Tuesday, August 22, 2006


Memories of Mother and dad

Was telling about my Dad called Jack to a friend and it got me really thinking of my Dad and Mom.
My Dads real first name was Frederick and most called him either Fred- by all those he repaired cars for- (a mechinist at work and a mechanic in evenings at home and a worker for everything else that needed repairing at home) or at the first mill he worked for they clled him farmer as they knew he had a cow, pig, chickens and was quick to plow the field next to our home for Mothers huge garden.
I was in grade school when they called him Farmer. By the time I was in the middle grades he was working as a fine mechinist at another mill with much better wages. He stayed at this job until he retired. He didn`t retire as early as he could have. he worked an extra year. He told my Mother he was working the extra year to make an even number of years working at the mill.. But he told me he was really working the extra year so that my mother would be able to start drawing full social security the exact same year he retired and neither of them would have any reductions as they wouldn`t be retiring early like many of his friends did. In fact Dad had one more full year extra to his credit.You see, Mother was just 1 year 4 months younger than Dad was. he was born in Jan. 1903 and mother was born in May of 1904.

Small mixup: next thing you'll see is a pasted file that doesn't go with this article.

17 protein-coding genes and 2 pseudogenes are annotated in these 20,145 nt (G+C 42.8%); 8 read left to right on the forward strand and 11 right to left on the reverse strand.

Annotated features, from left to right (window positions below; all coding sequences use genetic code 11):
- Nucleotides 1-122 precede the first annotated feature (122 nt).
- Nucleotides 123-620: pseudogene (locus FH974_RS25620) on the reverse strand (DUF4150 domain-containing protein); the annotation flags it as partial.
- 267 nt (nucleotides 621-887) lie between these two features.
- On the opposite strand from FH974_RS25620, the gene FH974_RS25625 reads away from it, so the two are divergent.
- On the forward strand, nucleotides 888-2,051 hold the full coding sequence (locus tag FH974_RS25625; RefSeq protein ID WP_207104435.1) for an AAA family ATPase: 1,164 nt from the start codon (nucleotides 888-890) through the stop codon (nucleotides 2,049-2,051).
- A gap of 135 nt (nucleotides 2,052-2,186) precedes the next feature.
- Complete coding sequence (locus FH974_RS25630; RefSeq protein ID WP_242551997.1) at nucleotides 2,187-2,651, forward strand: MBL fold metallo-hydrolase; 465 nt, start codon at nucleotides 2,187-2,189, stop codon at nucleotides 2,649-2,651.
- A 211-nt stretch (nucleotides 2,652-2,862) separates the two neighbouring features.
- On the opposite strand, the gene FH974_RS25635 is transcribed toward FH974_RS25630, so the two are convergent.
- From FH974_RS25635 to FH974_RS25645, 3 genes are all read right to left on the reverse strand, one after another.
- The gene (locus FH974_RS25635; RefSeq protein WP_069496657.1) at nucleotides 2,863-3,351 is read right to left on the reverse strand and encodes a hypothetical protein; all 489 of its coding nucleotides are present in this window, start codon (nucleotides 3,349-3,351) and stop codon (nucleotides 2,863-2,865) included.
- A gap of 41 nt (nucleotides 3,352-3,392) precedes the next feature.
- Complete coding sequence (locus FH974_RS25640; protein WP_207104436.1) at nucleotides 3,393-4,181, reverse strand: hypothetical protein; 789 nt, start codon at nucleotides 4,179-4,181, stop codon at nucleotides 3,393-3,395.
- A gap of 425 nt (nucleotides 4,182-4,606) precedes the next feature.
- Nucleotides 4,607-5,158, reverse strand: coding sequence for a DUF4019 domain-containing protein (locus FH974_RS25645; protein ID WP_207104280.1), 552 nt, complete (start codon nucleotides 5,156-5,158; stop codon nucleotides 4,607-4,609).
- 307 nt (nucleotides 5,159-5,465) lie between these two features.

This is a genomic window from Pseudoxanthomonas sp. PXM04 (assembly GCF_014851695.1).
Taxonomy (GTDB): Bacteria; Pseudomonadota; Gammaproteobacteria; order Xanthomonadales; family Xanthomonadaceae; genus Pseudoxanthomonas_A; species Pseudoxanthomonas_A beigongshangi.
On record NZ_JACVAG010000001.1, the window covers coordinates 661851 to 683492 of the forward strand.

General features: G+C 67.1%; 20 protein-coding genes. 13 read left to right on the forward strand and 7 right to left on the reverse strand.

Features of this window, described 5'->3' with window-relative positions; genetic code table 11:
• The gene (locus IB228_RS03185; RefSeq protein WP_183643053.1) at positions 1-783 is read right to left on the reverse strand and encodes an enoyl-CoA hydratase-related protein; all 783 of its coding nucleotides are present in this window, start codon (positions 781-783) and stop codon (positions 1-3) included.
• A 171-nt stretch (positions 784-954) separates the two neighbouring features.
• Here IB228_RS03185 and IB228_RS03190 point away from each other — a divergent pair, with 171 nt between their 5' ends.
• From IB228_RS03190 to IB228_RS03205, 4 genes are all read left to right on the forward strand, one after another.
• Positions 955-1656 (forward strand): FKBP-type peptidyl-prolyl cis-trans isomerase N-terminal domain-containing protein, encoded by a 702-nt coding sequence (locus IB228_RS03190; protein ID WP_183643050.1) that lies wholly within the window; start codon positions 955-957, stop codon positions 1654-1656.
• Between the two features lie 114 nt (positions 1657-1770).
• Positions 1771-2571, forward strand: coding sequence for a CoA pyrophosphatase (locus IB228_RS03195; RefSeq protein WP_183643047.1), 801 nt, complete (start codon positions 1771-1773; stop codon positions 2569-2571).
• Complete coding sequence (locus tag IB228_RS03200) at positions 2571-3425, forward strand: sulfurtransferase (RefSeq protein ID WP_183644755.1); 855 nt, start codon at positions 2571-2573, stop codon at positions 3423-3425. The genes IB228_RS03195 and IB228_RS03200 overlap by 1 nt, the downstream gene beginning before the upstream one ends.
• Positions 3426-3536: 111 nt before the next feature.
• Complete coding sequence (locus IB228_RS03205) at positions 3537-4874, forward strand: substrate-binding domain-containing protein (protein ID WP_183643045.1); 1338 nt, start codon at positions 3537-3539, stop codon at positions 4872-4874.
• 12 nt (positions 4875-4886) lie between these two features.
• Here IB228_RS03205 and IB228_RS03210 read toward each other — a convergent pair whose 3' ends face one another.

But to get back to Dad`s names--all his own Family called him Jack. I never thought to ask anyone where they got the Jack from. I did hear a rumor once that my Dad was always doing something, he wasn`t one to just sit around. I heard he was like a jack-in-the box, always jumping up to do something. So, maybe that is where the name jack origionally came from. So, he was known as Jack by family and close friends and he was a jack of all trades and master in his machinest mill job ( according to his Boss and others at work) and master mechanic at home in his evenings and spare time ( people just kept bragging after he fixed their vehicle and word of mouth kept him loaded with more and more to repair. He never had to advertise to be loaded with repairs to fix for someone. ). I can`t remember a time when my Father wasn`t working on someones car or truck. Even as a small child I can remember running out to the garage just to see what my Dad was working on then. As busy as he was, he never once told any of us kids ( 7 of us) to go play, or that he was too busy to be bothered by us. he always talked with us, even though he never stopped working on what he was doing unless we needed him to look at something. I can remember many times when he would be on his wheeled platform under a vehicle when one of us would ask him to see something. he would quickly slide out on his back on that flat wood platform with the wheels under it. I never thought of it at the time, but he must have kept those wheel axels very clean for them to roll out that fast. He even repaired a neighbors truck the day before he died at almost 73 yrs of age. But he always said he was jack of all trades, but master of none of them. Thought you might get a kick out of this - a Fred called jack!